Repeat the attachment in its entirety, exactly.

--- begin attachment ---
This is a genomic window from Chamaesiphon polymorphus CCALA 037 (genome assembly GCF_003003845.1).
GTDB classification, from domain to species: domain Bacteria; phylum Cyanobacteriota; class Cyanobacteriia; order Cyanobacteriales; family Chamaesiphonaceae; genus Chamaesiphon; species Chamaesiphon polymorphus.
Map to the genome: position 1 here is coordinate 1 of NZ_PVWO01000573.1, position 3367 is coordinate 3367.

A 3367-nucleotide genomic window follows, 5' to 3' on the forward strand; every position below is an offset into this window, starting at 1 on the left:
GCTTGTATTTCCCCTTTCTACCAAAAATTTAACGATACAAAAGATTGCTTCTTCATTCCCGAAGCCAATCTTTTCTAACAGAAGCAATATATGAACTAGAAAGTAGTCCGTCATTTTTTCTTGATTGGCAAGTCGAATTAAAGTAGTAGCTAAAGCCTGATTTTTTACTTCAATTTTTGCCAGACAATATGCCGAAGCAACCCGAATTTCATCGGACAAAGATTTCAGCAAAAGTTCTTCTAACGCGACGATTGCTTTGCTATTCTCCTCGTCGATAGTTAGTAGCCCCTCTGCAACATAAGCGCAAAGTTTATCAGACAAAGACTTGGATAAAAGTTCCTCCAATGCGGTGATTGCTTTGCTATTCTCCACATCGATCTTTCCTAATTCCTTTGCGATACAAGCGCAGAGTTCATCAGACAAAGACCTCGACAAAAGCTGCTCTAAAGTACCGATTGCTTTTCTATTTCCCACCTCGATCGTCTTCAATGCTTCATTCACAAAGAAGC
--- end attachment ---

This is a genomic window from Chamaesiphon polymorphus CCALA 037 (genome assembly GCF_003003845.1).
GTDB classification, from domain to species: domain Bacteria; phylum Cyanobacteriota; class Cyanobacteriia; order Cyanobacteriales; family Chamaesiphonaceae; genus Chamaesiphon; species Chamaesiphon polymorphus.
Map to the genome: position 1 here is coordinate 1 of NZ_PVWO01000573.1, position 3367 is coordinate 3367.

A 3367-nucleotide genomic window follows, 5' to 3' on the forward strand; every position below is an offset into this window, starting at 1 on the left:
GCTTGTATTTCCCCTTTCTACCAAAAATTTAACGATACAAAAGATTGCTTCTTCATTCCCGAAGCCAATCTTTTCTAACAGAAGCAATATATGAACTAGAAAGTAGTCCGTCATTTTTTCTTGATTGGCAAGTCGAATTAAAGTAGTAGCTAAAGCCTGATTTTTTACTTCAATTTTTGCCAGACAATATGCCGAAGCAACCCGAATTTCATCGGACAAAGATTTCAGCAAAAGTTCTTCTAACGCGACGATTGCTTTGCTATTCTCCTCGTCGATAGTTAGTAGCCCCTCTGCAACATAAGCGCAAAGTTTATCAGACAAAGACTTGGATAAAAGTTCCTCCAATGCGGTGATTGCTTTGCTATTCTCCACATCGATCTTTCCTAATTCCTTTGCGATACAAGCGCAGAGTTCATCAGACAAAGACCTCGACAAAAGCTGCTCTAAAGTACCGATTGCTTTTCTATTTCCCACCTCGATCGTCTTCAATGCTTCATTCACAAAGAAGC